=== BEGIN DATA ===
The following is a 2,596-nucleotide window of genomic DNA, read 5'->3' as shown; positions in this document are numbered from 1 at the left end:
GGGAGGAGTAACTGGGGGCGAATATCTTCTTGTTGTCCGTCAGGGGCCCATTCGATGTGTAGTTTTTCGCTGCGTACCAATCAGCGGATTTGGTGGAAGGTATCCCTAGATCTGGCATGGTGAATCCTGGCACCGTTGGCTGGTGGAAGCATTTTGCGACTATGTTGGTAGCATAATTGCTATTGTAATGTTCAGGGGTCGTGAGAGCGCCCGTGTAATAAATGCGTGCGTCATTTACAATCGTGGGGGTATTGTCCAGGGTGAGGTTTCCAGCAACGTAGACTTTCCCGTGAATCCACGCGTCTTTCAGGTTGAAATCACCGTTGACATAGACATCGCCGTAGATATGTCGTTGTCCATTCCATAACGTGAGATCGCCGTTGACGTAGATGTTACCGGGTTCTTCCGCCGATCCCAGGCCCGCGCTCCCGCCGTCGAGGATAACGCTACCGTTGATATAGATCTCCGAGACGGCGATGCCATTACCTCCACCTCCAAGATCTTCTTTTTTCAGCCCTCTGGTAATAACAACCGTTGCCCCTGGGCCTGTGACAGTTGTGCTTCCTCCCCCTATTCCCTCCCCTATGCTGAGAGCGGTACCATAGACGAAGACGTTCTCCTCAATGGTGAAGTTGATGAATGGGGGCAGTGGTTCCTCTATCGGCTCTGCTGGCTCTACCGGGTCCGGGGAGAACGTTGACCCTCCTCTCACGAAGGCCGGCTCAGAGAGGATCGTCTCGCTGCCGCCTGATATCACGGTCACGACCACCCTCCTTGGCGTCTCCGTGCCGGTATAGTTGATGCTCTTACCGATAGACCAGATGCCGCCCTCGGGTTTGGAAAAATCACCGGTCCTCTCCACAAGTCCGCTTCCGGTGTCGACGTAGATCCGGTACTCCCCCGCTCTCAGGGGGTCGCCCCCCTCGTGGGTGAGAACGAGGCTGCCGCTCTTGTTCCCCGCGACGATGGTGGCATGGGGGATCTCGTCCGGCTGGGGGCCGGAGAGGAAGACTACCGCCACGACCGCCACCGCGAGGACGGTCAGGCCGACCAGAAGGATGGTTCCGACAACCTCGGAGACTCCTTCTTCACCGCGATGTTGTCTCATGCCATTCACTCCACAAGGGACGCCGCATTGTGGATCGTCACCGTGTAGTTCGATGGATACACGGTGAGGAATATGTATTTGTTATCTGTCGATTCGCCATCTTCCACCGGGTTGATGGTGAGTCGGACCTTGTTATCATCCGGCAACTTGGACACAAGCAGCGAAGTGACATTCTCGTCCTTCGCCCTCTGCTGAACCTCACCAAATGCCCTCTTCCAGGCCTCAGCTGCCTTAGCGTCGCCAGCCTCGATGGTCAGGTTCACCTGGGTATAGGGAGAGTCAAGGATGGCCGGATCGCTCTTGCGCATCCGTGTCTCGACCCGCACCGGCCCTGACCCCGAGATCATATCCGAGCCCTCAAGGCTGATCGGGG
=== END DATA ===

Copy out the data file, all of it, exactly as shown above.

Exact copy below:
The following is a 2,596-nucleotide window of genomic DNA, read 5'->3' as shown; positions in this document are numbered from 1 at the left end:
GGGAGGAGTAACTGGGGGCGAATATCTTCTTGTTGTCCGTCAGGGGCCCATTCGATGTGTAGTTTTTCGCTGCGTACCAATCAGCGGATTTGGTGGAAGGTATCCCTAGATCTGGCATGGTGAATCCTGGCACCGTTGGCTGGTGGAAGCATTTTGCGACTATGTTGGTAGCATAATTGCTATTGTAATGTTCAGGGGTCGTGAGAGCGCCCGTGTAATAAATGCGTGCGTCATTTACAATCGTGGGGGTATTGTCCAGGGTGAGGTTTCCAGCAACGTAGACTTTCCCGTGAATCCACGCGTCTTTCAGGTTGAAATCACCGTTGACATAGACATCGCCGTAGATATGTCGTTGTCCATTCCATAACGTGAGATCGCCGTTGACGTAGATGTTACCGGGTTCTTCCGCCGATCCCAGGCCCGCGCTCCCGCCGTCGAGGATAACGCTACCGTTGATATAGATCTCCGAGACGGCGATGCCATTACCTCCACCTCCAAGATCTTCTTTTTTCAGCCCTCTGGTAATAACAACCGTTGCCCCTGGGCCTGTGACAGTTGTGCTTCCTCCCCCTATTCCCTCCCCTATGCTGAGAGCGGTACCATAGACGAAGACGTTCTCCTCAATGGTGAAGTTGATGAATGGGGGCAGTGGTTCCTCTATCGGCTCTGCTGGCTCTACCGGGTCCGGGGAGAACGTTGACCCTCCTCTCACGAAGGCCGGCTCAGAGAGGATCGTCTCGCTGCCGCCTGATATCACGGTCACGACCACCCTCCTTGGCGTCTCCGTGCCGGTATAGTTGATGCTCTTACCGATAGACCAGATGCCGCCCTCGGGTTTGGAAAAATCACCGGTCCTCTCCACAAGTCCGCTTCCGGTGTCGACGTAGATCCGGTACTCCCCCGCTCTCAGGGGGTCGCCCCCCTCGTGGGTGAGAACGAGGCTGCCGCTCTTGTTCCCCGCGACGATGGTGGCATGGGGGATCTCGTCCGGCTGGGGGCCGGAGAGGAAGACTACCGCCACGACCGCCACCGCGAGGACGGTCAGGCCGACCAGAAGGATGGTTCCGACAACCTCGGAGACTCCTTCTTCACCGCGATGTTGTCTCATGCCATTCACTCCACAAGGGACGCCGCATTGTGGATCGTCACCGTGTAGTTCGATGGATACACGGTGAGGAATATGTATTTGTTATCTGTCGATTCGCCATCTTCCACCGGGTTGATGGTGAGTCGGACCTTGTTATCATCCGGCAACTTGGACACAAGCAGCGAAGTGACATTCTCGTCCTTCGCCCTCTGCTGAACCTCACCAAATGCCCTCTTCCAGGCCTCAGCTGCCTTAGCGTCGCCAGCCTCGATGGTCAGGTTCACCTGGGTATAGGGAGAGTCAAGGATGGCCGGATCGCTCTTGCGCATCCGTGTCTCGACCCGCACCGGCCCTGACCCCGAGATCATATCCGAGCCCTCAAGGCTGATCGGGG